Talking to Your Computer
Many of us who use computers do a lot of typing and mouse-clicking — and pay for all those small, repetitive motions with serious aches, pains and stiffness in the joints.
Personally I have had problems with the finger I use for clicking the mouse. Another brother here developed carpal tunnel syndrome in both wrists and had to have surgery.
A few years back, we would have had just two basic choices: Live with the worsening pain or find another line of work. Today, however, there is a third option: voice-recognition software.
I'm dictating this article aloud, using Dragon Naturally Speaking Version 7 software. This approach to writing takes some getting used to, but it works quite well.
What makes this program particularly appealing to me is that that it lets me avoid not just the keypad but also the mouse. I've even found that it's not easily confused by ambient noises in the room such as a fan blowing or a bird chirping outside my open window.
It's easy to set up, too. When voice-recognition technology was new, the user had to speak for around 45 minutes to “train” the program to recognize his or her voice. I had this program trained in just five. I am able to bounce back and forth between dictation and commands. And I don't believe I have much of an accent, as I'm from Michigan, but a Bostonian has told me it works fairly well for him. Interestingly, the smart software analyzes documents you have already written. Apparently, this helps it recognize your style of writing.
Unlike Captain Picard of the Starship Enterprise, I'm not pacing the room while talking to my computer; I'm seated and wearing a headphone with a microphone. I'm sure it's possible to get a wireless headset for those who like to walk around. It's also possible to dictate into a pocket PC or use a digital recorder that can be plugged into your computer.
Oops — time to switch back to typing for awhile. Our next-door neighbor has just decided to mow his lawn. Ambient noise is one thing, but that kind of clatter is in a different category! (As we are temporarily living in a rented house, our monastery is located in a thickly settled neighborhood.)
For many of us, answering e-mail means doing a ton of typing. Speaking the text into the computer would speed things up and save our aching extremities. Other activities like chat and instant messaging would become faster and easier as well.
Okay, I'm back to dictating once again — in a different room. This time I'm using the voice-recognition software that comes with Microsoft Office XP. You turn it on by selecting “Speech” under the “Tools” menu on the Microsoft Word toolbar. I don't find this application as easy to use as its Dragon counterpart. But the dictation accuracy is fairly good, for five minutes of training. It also has some limited voice-command options for controlling Office programs, but it's not designed for mouse-free control.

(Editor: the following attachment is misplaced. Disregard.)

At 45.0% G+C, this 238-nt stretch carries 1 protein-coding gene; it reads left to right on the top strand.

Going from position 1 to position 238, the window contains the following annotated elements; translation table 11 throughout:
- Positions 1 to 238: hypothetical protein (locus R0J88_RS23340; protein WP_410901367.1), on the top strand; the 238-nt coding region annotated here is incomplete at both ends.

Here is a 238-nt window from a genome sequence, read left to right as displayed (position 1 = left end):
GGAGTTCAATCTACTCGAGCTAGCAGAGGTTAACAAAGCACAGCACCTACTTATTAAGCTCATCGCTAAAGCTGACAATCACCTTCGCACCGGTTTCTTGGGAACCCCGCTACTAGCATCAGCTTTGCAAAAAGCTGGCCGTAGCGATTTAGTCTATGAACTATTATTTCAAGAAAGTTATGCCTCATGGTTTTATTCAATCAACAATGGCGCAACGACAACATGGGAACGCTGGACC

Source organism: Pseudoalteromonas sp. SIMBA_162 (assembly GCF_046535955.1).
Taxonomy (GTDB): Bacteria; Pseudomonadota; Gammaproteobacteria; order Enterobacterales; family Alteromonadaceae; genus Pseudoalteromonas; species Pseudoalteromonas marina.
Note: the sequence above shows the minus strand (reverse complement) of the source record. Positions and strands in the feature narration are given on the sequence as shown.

Recently I tried using Dragon with Microsoft's Internet Explorer browser for surfing the Internet hands-free. I found that I was able to go to any Web page on my “Favorites” menu, enter a Web address in the address bar, scroll within a Web page and perform lots of other surfing-related functions.
This use of the software takes a little more practice than simply dictating an article. But for those who have had chronic and severe repetitive-strain problems, I believe it would be well worth the investment of time.
Those interested in making the switch to voice-recognition software will find three main contenders vying for their attention: IBM's ViaVoice, ScanSoft's Dragon NaturallySpeaking and Ultimate Interactive Desktops’ Voice Studio 2003. All these products let you speak commands to your PC, as well as dictate directly into most Windows applications. And they're all fairly inexpensive.
With Dragon, you can have text read to you aloud from e-mails or other documents. I'm not sure whether or not the other two offer that feature. Before buying, make sure your computer measures up to the system requirements. Dragon requires an Intel Pentium III/500 Mhz or equivalent with 128 megabytes of RAM and 300 megabytes of free hard-disk space. Usually, performance is better with more than the minimum system requirements.
Microsoft is looking into incorporating voice into future versions of the Windows operating system. That could only make the system, which is not without its hurdles for those who name “ease of use” as a top priority, truly user-friendly.
Several companies are working on speech recognition and you may already be experiencing the results. California's Nuance Communications and Boston's SpeechWorks are two of the market leaders in interactive voice-response systems. They have developed software that lets the computer understand — and respond to — routine natural-language requests. One way it's being used is on telephone help desks.
In fact, SpeechWorks’ call-center technology is used by such big businesses as Office Depot, the U.S. Postal Service, Thrifty Car Rental, United Airlines and Amtrak. The latter got back its $4 million investment in labor costs with this technology in 18 months. Nuance's software is being used by Schwab, Sprint PCS and Bell Canada. Intel is looking into audiovisual speech recognition.
With this kind of rapid deployment, maybe we will soon be witnessing real-life human-computer interaction like the kind the astronauts had with HAL 9000 in the movie 2001: A Space Odyssey. Stay within earshot!
Brother John Raymond, co-founder of the Monks of Adoration, writes from Venice, Florida.
- August 10-16, 2003